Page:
I suggest it's because she had the expectation that her condition was abnormal. She believed herself to be hated by God and couldn't understand why. That means at some point in time, she received teaching that did not suggest faith was the persistence in good works while filled with doubt and a lack of experiences in God.
When someone complains that they have never experienced God (or don't), what advice do you give? What helpful comments have you received? Most of the time, the suffering soul is asked to pray more, to confess sin, to receive the gift of tongues, to enter soaking prayer, to attend more powerful worship, to trust that some day that experience will reach him or her.
How do I know this? It's what I've heard taught - over and over and over again. Testimonials of how God warmed Wesley's heart (even Bonhoeffer's heart) are shared in church as evidence of God as personal, not remote, distant and hidden. Catholics have told me that if I received Eucharist again, I'd become faith-filled and find the Real Presence.
Teresa's story should be a shockwave heard around the world of faith. If not her (she was not to receive comfort or God's presence), then why me or anyone else? But even more, why not confess these feelings publicly?
For instance: would it have been more "faith-filled" for a person like me to pretend belief during doubt, to wear a mask, to act as though I believed while I doubted? Is that the model Teresa might be giving us?
So many unanswered questions live within me afraid to uncover them — because of the blasphemy — If there be God — please forgive me — When I try to raise my thoughts to Heaven — there is such convicting emptiness that those very thoughts return like sharp knives & hurt my very soul. — I am told God loves me — and yet the reality of darkness & coldness & emptiness is so great that nothing touches my soul. Did I make a mistake in surrendering blindly to the Call of the Sacred Heart?We get a glimpse here. Blasphemy! The horrid word. Yes - exactly. That is why we hide doubt and belief is meant to be confessed publicly. But at what cost? What does that do to many who don't know the extent to which doubt is harbored even in the most holy of Christian examples?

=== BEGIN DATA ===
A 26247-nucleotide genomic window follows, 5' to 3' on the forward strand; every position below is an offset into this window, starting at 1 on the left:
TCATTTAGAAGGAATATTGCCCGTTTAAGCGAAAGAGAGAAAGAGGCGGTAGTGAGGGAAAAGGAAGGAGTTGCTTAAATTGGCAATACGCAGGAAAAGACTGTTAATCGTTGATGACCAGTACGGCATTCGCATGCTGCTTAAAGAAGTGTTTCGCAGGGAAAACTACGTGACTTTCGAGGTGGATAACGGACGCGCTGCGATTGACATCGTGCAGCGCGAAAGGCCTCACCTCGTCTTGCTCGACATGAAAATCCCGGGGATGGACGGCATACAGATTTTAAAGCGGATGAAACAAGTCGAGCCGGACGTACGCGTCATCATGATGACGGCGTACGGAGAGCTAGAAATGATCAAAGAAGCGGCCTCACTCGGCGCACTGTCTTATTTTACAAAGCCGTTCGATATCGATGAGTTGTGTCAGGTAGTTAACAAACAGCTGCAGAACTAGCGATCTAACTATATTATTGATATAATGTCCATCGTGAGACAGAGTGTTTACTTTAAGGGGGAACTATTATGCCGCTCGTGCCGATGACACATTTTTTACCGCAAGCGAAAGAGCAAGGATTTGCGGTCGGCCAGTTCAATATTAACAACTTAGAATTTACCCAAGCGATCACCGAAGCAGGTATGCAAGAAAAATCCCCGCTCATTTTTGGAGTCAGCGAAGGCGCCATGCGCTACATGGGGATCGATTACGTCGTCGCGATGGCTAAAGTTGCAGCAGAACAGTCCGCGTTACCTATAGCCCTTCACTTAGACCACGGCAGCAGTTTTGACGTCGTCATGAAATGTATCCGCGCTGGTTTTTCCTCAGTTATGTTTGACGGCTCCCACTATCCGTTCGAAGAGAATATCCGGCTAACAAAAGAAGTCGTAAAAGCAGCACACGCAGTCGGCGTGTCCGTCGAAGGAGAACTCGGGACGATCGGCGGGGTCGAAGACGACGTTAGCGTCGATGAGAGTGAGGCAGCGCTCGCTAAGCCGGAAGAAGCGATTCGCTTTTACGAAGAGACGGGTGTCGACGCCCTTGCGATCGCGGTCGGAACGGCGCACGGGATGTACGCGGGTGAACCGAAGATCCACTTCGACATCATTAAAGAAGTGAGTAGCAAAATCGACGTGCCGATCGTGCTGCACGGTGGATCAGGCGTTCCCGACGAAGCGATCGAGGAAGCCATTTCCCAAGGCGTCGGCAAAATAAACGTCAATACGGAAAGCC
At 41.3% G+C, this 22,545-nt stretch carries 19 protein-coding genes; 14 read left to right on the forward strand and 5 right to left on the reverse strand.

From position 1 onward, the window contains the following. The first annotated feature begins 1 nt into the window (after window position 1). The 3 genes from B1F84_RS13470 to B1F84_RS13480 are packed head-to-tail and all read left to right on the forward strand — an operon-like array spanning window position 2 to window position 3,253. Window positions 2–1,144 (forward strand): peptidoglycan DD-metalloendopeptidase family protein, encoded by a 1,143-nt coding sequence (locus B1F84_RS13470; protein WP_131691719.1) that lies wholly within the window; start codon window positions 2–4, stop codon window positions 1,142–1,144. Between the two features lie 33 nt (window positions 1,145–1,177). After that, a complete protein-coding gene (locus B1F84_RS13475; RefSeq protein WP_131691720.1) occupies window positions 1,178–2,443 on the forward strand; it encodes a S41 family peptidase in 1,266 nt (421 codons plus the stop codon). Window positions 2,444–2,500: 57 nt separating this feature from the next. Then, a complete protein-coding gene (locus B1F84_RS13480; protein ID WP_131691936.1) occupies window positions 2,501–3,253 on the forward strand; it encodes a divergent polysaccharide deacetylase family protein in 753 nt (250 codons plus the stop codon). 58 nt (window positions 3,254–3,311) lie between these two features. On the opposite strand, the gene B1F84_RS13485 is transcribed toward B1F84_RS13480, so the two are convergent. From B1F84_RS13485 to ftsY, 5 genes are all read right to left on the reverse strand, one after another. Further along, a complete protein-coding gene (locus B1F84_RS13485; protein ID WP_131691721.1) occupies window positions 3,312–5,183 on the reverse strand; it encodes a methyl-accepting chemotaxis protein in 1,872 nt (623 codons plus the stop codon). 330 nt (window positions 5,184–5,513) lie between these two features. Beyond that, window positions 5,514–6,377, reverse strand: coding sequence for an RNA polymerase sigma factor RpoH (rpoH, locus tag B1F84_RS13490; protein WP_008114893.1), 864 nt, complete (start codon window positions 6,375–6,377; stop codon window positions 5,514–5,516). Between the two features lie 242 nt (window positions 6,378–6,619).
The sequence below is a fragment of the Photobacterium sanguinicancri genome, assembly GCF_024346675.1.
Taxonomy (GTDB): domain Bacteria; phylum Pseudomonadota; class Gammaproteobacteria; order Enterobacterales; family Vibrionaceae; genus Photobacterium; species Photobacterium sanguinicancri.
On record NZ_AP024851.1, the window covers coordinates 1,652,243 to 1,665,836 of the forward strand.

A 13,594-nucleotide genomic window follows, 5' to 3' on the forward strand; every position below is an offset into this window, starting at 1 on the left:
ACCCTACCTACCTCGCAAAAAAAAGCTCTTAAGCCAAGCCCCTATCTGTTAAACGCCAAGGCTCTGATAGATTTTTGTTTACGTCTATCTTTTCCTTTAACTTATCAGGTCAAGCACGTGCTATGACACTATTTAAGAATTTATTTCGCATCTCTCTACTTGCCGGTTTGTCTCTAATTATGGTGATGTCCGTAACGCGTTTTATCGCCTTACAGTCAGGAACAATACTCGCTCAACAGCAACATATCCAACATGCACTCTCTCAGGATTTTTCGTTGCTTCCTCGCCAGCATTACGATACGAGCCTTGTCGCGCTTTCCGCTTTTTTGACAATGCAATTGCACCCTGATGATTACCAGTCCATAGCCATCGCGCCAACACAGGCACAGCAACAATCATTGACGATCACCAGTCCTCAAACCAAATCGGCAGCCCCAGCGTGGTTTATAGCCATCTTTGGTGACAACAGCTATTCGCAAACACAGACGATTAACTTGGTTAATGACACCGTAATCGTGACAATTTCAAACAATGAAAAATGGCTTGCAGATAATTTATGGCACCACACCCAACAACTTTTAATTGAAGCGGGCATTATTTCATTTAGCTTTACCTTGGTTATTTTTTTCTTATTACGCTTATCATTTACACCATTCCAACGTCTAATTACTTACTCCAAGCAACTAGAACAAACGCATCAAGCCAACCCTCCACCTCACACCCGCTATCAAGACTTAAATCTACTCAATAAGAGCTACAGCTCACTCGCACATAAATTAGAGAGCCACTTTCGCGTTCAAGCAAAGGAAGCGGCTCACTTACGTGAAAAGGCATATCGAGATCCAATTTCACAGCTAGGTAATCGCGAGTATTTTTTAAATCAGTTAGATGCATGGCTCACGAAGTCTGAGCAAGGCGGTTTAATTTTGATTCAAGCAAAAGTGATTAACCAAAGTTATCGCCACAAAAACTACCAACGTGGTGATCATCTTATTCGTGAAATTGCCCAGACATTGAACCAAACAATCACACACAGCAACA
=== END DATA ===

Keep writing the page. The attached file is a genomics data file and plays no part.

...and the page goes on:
Teresa persevered in her work (which could be described as faith, though that has not been the definition I've run into in most Christian contexts - confession of Jesus Christ as Lord, belief in the true doctrines of the RCC). She hid her doubts, learned to live with them, she acted as though God was real and with her despite a lack of experience to correspond with it (assuming the article is a fair representation of the book).
But there is a problem here that I think should be addressed theologically. When someone cries out to God (who purportedly knows all about us and could reach us as unique individuals) and eventually finds solace and comfort and another never does... what does that say about the responsiveness of God?
I wish we wouldn't run from the crisis for faith this ought to create, because theology could get a lot more robust and creative if we faced the disappointment it is to find out that we can’t know that we’ve ever apprehended God, that we can’t tell if he’s apprehended us, that our devotion and prayers don’t necessarily create “relationship” (the most popular way evangelical Christians, for instance, describe religion).
So I ask again: What is faith? If faith is the dogged persistence to hide doubts and live out precepts without any corresponding sense of their being true… well, wow. That's brand new news to me.
Is it good news? Is that the Gospel? Is that relationship and not religion? Is that what it means to be indwelt by the Holy Spirit? Is that what it means to receive the Real Presence?
I think these questions deserve more than a passing apologetic.